The other Wes Moore: A review
Two boys, sharing the same name, are born around the same time in Baltimore a couple of blocks from each other. Both young men experience similar hardships in their early life: their fathers dying/abandoning them when they were young, single mothers, falling into the temptation of petty crime, and brushes with the law. After a momumental moment in their lives, one of them turns out to be a Rhodes scholar, veteran, and a John Hopkins graduate while the other serves a life sentence in prison for murder. The difference between their outcomes all hinged on a single choice. This is the story told in the novel, The Other Wes Moore by Wes Moore.
The Other Wes Moore has a unique composition and way of unfurling the tidbits of information. The chapters alternate between past and present, the author and the other Wes Moore, and chronological points in the story. Some parts highlight the correspondence between the two men or show their journeys. The book deals with stereotypes of African American men and shows the circumstances they might face in childhood through the perspective of the author, an African American man himself. It centers around the themes of family, fate, and the impact of choices. We are all dealt cards in life, some better than others. Some people are born into strife and poverty while others are born into affluence and privilege. We may believe we are stuck in our circumstances, but the moral of this book is that the choices we make can drastically change our circumstances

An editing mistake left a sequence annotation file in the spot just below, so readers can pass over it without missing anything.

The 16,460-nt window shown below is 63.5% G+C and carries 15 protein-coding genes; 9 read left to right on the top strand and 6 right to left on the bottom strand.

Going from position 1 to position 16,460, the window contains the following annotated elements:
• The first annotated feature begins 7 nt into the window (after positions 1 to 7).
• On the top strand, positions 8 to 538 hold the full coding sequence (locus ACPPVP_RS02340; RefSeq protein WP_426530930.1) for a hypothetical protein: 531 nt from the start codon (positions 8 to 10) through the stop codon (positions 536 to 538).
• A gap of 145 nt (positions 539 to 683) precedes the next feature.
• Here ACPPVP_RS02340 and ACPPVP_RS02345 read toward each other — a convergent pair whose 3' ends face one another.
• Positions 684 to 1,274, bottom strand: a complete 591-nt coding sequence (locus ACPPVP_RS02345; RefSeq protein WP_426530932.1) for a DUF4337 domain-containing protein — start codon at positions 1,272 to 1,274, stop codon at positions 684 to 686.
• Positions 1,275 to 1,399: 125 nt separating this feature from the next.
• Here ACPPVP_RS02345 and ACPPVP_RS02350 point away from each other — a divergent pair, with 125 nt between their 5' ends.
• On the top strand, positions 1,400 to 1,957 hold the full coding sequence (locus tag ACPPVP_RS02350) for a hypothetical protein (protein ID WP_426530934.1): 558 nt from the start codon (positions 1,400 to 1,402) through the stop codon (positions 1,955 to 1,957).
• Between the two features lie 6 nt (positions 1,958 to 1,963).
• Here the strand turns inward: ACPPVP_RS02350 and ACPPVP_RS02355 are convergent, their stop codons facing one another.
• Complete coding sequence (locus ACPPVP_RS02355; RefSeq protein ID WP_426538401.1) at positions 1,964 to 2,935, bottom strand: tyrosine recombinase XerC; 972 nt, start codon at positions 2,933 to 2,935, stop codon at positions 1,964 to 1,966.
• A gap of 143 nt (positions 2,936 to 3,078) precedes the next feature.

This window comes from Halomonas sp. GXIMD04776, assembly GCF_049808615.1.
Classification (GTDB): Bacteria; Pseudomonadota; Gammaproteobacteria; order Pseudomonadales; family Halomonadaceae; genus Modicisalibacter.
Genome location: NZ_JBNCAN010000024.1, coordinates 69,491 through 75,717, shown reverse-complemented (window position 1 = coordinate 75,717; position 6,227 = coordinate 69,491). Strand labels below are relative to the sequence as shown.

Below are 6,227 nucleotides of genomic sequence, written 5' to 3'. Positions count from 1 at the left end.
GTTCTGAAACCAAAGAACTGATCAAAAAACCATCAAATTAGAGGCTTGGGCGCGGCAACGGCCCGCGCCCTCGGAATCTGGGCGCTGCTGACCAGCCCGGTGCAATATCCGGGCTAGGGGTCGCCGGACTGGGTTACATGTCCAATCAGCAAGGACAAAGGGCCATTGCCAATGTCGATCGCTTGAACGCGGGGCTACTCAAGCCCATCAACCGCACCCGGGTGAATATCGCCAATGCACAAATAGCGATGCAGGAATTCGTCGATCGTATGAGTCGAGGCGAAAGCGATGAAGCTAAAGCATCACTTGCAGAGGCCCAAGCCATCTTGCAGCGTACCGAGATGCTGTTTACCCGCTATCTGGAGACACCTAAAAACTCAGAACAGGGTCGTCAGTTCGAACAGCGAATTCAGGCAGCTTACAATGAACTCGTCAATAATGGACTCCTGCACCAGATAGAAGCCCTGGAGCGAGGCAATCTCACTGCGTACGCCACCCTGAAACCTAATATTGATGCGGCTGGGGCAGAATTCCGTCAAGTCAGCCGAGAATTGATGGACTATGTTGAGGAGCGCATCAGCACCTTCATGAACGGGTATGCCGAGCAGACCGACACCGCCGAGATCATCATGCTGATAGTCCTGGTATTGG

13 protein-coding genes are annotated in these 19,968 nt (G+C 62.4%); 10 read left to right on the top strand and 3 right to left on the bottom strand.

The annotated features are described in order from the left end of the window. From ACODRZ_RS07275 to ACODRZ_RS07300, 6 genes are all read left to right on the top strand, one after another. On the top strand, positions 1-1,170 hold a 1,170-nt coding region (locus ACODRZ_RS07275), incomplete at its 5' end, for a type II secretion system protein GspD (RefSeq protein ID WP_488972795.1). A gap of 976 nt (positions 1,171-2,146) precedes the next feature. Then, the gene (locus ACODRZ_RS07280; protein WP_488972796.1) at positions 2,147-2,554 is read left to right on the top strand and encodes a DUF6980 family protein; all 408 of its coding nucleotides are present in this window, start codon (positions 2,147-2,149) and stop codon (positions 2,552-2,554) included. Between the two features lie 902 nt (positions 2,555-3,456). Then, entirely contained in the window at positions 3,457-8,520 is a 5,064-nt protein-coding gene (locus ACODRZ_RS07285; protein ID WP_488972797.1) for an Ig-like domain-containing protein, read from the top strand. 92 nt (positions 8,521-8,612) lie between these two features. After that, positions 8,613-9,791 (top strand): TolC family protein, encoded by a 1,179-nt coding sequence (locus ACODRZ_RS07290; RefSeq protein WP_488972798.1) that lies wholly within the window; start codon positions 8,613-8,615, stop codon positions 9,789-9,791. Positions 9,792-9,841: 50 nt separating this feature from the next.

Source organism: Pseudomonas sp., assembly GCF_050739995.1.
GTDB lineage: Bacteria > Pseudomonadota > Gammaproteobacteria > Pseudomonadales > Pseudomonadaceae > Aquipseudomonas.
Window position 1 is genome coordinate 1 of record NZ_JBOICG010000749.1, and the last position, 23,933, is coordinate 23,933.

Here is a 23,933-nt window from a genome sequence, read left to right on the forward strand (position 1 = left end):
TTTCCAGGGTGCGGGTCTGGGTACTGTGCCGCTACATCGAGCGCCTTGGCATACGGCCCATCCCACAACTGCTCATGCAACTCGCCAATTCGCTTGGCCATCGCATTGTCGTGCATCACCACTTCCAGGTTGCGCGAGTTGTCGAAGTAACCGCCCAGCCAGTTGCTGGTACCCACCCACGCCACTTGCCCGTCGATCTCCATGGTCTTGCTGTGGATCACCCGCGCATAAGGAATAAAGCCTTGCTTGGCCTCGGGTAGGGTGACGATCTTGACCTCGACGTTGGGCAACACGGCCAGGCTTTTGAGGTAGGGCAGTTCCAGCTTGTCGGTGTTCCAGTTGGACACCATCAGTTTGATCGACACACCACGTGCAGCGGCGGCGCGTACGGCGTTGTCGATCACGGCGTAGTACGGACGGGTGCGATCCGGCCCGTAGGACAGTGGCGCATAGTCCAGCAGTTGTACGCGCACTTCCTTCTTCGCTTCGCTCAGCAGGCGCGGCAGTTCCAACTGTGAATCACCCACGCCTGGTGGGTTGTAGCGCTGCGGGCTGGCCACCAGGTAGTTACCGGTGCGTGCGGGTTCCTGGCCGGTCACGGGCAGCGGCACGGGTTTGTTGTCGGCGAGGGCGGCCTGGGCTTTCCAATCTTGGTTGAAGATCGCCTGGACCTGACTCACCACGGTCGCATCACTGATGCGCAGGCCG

I first read this book as assigned for an English class over the summer. I decided to begin during my flight to Orlando in the middle of summer vacation. Within reading the first chapter, I was hooked. The book beautifully describes the stories of the two Wes Moores, one inspiring and the other tragic, between chapters and elaborating on a concept I think more people should know. By the end of the plane ride, I already finished the book twice. If you like non-fiction, The Other Wes Moore is a must-read. If you aren’t the biggest fan of non-fiction, The Other Wes Moore might change your mind.
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